- Associated Press - Sunday, October 18, 2015

NORFOLK, Va. (AP) - What happened to Justin Kauflin a year ago is a musician’s dream come to life.

Blind since age 11, the Virginia Beach jazz pianist befriended trumpet legend Clark Terry, one of Kauflin’s professors at William Paterson University in New Jersey. The elder musician was reaching the end of his teaching and performing career as diabetes started to take away his sight.

The friendship between Kauflin, an ebullient millennial, and Terry, a bawdy jazz master born a decade before the Great Depression, was beautifully captured in last year’s documentary, “Keep On Keepin’ On.” During filming, Kauflin met Terry’s first student and biggest fan, Quincy Jones. The legendary jazz-pop impresario, who also produced the film, signed the young musician to his management company. Kauflin’s debut, “Dedication,” was released in January.

Two months before the record hit the streets, Kauflin was profiled in The Pilot’s Sunday Magazine. Buzz around him was building. He performed on “The Queen Latifah Show,” and reviews for “Keep On Keepin’ On” were favorable.

In nearly a year since the 29-year-old artist appeared in The Pilot, his world has been something of a whirlwind, with tours across the country and in parts of Europe.

“We’ve been playing a lot of clubs that are quite renowned,” said Kauflin, calling from his hotel room in New York City. “I got to play at the Jazz Standard in New York City, which is one of my favorite clubs where I enjoy just being an audience member. Keeping busy on the road is a new change for me.”

The reception so far has been more enthusiastic in Europe, Kauflin said.

“Without the movie, many of the audiences had no clue who I was. But in Amsterdam, they made us feel like rock stars, all the hootin’ and hollerin’.”

Traveling as a Kauflin trio plus a guitarist, the musician performs a mix of jazz standards and self-penned tunes from the album.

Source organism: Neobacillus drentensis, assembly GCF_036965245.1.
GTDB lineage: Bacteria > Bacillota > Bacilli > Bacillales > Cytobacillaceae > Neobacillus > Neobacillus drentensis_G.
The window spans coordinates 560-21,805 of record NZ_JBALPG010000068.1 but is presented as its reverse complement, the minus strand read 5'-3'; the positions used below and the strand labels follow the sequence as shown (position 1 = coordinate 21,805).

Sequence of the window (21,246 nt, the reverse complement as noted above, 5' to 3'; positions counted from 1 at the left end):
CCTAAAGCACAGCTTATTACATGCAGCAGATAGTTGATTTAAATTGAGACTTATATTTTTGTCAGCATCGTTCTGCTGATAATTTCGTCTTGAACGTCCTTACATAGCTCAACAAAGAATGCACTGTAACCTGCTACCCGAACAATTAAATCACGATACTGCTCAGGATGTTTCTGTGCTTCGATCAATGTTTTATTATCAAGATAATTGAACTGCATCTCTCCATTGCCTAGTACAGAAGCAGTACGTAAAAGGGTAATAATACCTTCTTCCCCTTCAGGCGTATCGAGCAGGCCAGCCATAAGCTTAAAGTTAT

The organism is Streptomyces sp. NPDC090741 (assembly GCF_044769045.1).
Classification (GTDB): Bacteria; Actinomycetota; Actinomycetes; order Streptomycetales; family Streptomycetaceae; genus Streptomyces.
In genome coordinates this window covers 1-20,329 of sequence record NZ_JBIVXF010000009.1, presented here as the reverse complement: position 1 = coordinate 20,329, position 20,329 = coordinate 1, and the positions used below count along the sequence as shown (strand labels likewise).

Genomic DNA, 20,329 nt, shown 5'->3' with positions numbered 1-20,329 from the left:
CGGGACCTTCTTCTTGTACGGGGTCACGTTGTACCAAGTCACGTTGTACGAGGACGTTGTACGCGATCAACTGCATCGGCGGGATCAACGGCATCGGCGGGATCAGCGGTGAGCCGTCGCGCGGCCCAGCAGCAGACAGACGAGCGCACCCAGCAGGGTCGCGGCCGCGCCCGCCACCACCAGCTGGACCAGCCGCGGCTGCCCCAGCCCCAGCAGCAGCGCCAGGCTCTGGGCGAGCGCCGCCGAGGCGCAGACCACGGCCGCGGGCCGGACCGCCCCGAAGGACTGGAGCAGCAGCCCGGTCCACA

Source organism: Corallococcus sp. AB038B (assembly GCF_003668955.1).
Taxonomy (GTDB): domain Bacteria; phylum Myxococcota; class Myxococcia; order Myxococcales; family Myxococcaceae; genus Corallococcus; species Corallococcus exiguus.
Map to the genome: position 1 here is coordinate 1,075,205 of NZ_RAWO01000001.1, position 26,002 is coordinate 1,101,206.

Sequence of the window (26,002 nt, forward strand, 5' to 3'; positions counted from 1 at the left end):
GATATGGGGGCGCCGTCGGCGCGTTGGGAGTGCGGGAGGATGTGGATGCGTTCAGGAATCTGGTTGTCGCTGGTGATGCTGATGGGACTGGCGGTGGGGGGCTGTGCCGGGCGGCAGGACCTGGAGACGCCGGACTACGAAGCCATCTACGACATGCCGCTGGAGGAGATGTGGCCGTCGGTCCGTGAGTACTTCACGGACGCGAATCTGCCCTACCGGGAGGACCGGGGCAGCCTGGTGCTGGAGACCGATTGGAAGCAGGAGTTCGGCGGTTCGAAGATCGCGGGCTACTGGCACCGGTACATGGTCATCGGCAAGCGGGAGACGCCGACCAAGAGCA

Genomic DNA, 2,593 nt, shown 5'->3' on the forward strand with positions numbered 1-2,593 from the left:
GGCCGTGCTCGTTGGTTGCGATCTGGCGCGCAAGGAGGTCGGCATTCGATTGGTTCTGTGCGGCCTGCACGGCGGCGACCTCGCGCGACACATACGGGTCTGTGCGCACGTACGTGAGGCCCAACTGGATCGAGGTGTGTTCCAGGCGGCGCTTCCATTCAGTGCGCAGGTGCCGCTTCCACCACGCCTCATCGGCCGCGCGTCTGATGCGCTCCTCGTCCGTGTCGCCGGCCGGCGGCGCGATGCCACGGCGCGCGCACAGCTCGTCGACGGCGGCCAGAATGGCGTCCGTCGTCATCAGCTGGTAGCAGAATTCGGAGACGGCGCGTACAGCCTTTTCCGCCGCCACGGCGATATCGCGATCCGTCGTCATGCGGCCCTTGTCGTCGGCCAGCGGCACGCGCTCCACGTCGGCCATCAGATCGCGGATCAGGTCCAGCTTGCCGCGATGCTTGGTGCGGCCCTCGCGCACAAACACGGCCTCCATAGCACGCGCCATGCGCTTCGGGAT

“We’re able to discover new things in the music,” Kauflin said. “The way I map out each song is definitely structured, but that’s not to say that when we’re performing new things don’t open up. The way jazz works is that it’s improvisational but at the same time it must have structure. It’s not just freedom and no boundaries, and that’s how I like to have it. That’s where the magic can really happen.”

Kauflin was at home in Virginia Beach on Feb. 21, the day Clark died at age 94.

“His health had been declining very fast,” Kauflin said. “I called him the day of and told him I was thinking about him and that I loved him very much. Then he passed that night. He had family and a few students there in the hospital. I think he was at peace and that’s something to be grateful for.”

Kauflin performed at Clark’s funeral in Harlem, which was also attended by jazz veteran Wynton Marsalis, who closed the program with a “New Orleans-type thing that was really warm and beautiful,” Kauflin said.

As he tours behind “Dedication,” mostly playing dates in Europe, Kauflin works to extend the idea of family that Clark embodied in class and on stage.

“I want to carry the spirit of community he had. It’s important to cultivate that,” Kauflin said. “Clark did that very deliberately. He genuinely cared, and there was such a great sense of camaraderie with that generation of musicians. With the way society is these days, with everything being so digital, that spirit of community has gone by the wayside. Just quality time with people, no agenda - that’s something that I very much hope I can bring into my life.”


Information from: The Virginian-Pilot, https://pilotonline.com

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